411-825 (Class 4)14820(13.5)
≥ 410 (Class 5)383(7.9)
Tobacco chewing
Yes5018(36.0)43.7999, <0.001*
No89671(7.9)
Smoking
Yes5540(72.7)274.7, <0.001*
No89149(5.5)
Chronic disease
Yes8614(16.3)5.24, 0.02*
No86075(8.7)

*P value less than 0.05 is considered as significant.


Correlates of alcohol use: Multiple Logistic Regression analysis

VariablesOdds Ratio Adjusted (95%CI)p value
Age
15-443.562 (1.407-9.014)0.007*
45-592.109 (0.775-5.741)0.144
≥60
Sex
Male11.231 (4.539-27.791)<0.001*
Female
Education
Illiterate6.163 (2.144-17.716)<0.001*
1st to 10th standard2.573 (1.255-5.275)0.01*
>10th standard
Monthly family income (in Rupees)
≥2756 (Class 1)1.954 (0.388-9.831)0.417
1376-2755 (Class 2)1.784 (0.412-7.714)0.439
826-1375 (Class 3)2.023 (0.447-9.158)0.360
411-825 (Class 4)1.287 (0.284-5.846)0.743
≥ 410 (Class 5)
Tobacco chewing
Yes2.137 (0.821-5.563)0.12
No
Smoking
Yes17.783 (8.285-38.167)<0.001*
No
Chronic disease
Yes1.517 (0.67-3.432)0.317
No

* p value less than 0.05 is considered as significant.


It was seen that a majority (60.7%) of the alcohol users belonged to the risk zone level 1, on AUDIT scores. On analysis, as per the domains and item content of AUDIT for severity of alcohol use, it was observed that 56% fell in the pattern of harmful alcohol use. Among the current users of alcohol, around 30% and 33.7% of them had hazardous drinking levels and dependency levels respectively.

Discussion

Few studies have been conducted in the past, to determine the pattern of alcohol use in general population in India [36,1012]. A recent study which was done in a slum area in Kolkata among men, reported the prevalence of alcohol consumers to be 65.8% [3], while a Vellore study reported that alcohol use in the past year was 34.8% [4]. A study which was done in Faridabad showed the prevalence of alcohol use to be 24.6% among men, while none of the women had used alcohol [6]. In contrast, our study showed that prevalence of alcohol use was 1.3% among females.

In contrast to our findings, studies in other countries showed higher prevalence rates of alcohol use. A study from Russia found that 75% of the men drank spirits [13], while a Thailand study which was done among subjects who were aged 12-65 years, showed the prevalence of current drinkers to be 28.6% [14]. A study which was done in Finland showed the prevalence of hazardous drinking to be 5.8% [15]. The difference which was observed in prevalence may be due to difference in the exposure status of associated risk factors in different geographical locations. Definition and instrument which were used to define alcohol use, age group which was studied, methodology which was adopted and urban-rural difference may be the factors which are responsible for this varied observation.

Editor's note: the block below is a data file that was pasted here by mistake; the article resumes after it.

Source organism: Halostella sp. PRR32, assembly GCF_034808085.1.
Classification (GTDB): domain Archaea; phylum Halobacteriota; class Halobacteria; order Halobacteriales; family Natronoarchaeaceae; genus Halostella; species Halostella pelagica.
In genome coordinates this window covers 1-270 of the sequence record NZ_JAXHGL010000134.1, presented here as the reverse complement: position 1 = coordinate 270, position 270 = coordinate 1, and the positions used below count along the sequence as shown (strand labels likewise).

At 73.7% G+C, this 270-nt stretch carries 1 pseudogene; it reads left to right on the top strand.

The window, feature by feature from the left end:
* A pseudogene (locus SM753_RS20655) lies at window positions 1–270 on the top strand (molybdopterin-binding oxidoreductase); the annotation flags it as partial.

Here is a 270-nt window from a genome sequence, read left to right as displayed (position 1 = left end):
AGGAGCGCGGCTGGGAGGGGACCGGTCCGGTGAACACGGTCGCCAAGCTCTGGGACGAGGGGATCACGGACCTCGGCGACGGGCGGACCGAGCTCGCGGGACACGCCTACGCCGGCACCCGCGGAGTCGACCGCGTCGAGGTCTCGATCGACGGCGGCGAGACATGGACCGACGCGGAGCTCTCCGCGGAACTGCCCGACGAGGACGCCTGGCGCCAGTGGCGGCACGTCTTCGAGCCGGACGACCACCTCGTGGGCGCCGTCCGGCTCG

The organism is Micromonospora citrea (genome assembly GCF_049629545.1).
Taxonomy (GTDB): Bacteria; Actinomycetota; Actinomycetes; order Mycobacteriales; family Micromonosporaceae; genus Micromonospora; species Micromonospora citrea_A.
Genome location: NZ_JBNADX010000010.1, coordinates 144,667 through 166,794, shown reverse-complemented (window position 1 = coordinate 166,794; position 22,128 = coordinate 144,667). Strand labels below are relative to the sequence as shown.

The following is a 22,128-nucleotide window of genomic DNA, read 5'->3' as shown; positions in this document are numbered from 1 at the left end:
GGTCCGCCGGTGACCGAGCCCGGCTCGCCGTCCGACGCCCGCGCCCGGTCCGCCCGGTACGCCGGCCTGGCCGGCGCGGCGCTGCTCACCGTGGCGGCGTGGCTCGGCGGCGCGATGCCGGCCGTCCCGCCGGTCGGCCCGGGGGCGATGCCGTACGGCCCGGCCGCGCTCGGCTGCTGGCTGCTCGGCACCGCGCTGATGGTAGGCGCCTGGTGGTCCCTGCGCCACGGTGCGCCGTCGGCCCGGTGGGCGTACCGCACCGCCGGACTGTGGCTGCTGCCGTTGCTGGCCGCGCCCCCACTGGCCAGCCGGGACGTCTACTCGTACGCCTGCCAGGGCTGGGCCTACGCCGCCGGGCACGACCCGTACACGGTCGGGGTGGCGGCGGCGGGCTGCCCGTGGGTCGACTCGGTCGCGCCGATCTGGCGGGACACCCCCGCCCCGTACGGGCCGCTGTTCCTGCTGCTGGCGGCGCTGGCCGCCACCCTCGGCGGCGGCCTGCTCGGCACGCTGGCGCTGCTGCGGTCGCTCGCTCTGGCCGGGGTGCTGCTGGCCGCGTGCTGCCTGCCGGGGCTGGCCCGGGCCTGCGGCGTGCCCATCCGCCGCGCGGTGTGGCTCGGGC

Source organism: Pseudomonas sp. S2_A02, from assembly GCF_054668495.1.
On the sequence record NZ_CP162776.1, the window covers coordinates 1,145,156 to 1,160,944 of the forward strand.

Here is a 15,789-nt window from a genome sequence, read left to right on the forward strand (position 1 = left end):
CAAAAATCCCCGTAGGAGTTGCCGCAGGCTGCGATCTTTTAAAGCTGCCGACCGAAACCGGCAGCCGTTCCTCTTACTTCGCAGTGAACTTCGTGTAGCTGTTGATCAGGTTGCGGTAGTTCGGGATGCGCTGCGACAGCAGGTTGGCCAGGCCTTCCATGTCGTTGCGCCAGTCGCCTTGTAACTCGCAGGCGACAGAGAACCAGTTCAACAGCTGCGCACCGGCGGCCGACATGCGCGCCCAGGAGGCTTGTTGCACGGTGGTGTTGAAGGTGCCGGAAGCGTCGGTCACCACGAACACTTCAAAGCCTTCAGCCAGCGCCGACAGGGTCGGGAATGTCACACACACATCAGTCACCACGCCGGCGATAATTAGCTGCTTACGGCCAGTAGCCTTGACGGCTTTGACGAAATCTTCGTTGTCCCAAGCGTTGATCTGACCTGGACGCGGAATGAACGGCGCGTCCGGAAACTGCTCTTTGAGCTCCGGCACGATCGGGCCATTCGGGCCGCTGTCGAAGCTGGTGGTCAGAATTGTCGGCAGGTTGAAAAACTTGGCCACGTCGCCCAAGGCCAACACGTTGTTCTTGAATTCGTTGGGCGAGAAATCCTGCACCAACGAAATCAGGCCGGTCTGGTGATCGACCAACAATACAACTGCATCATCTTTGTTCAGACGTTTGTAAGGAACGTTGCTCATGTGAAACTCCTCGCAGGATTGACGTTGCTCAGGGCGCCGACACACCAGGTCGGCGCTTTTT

Male gender and adult age group were found to be independently associated with an increased risk of alcohol use in another study [14]. Similarly, it was found that illiteracy and lower educational levels were associated with an increased risk of alcohol use in the general population [4]. Various studies have shown that smoking was one of the important factors which was associated with alcohol use, as was seen in our study also [7, 16, 17]. However, income was not found to be associated with alcohol use, as was found in another study [4]. A study from Vellore reported that hazardous alcohol use in the past year was 14.2% as compared to a 30% use in our study [4]. A study among industrial workers in Goa showed the prevalence of hazardous drinking to be 21% [10], while another study which was done in the same place among general practice attendees, showed the prevalence of harmful drinkers to be 8.2% [12]. Another study which was done in north India showed that 48.5% of alcohol users had ≥8 AUDIT scoring, which is slightly higher than that in our study [11]. AUDIT is as an epidemiological tool that can be used in surveys of health clinics, health service systems, and general population samples and it was developed as an international instrument. It is one of the best screening instruments for alcohol consumption and for related risks in primary care settings and in community surveys. AUDIT scores between 8 and 15 (zone II – medium level of alcohol problems) are most appropriate for simple advice which is focused on the reduction of hazardous drinking; while scores between 16 and 19 suggest a brief counseling and a continued monitoring. AUDIT scores of 20 or above warrant a further diagnostic evaluation for alcohol dependence. Health education sessions on harmful use of alcohol and referral services were conducted among the village population at the end of the survey. This community based, cross sectional study gives valuable information on alcohol use in the general population with the use of a standard instrument. Such data can be beneficial in formulating strategies for reducing alcohol use in the community and for offering support services. This study has its own limitations. An in depth evaluation of the reasons for initiation of alcoholism was not done and the past drinking profile was not assessed due to feasibility constraints. There was under reporting, which was due to a recall bias. Longitudinal studies will be required to look further into the associated factors of alcohol use and its consequences.

Conclusion

Alcohol use is an important public health problem in this area, especially due to the high prevalence rate and a larger involvement of adult age group. Prevalence of alcohol use is high, especially among males. Health educational interventions and proper treatment may help in reducing the burden of alcohol use in this area.

*P value less than 0.05 is considered as significant.* p value less than 0.05 is considered as significant.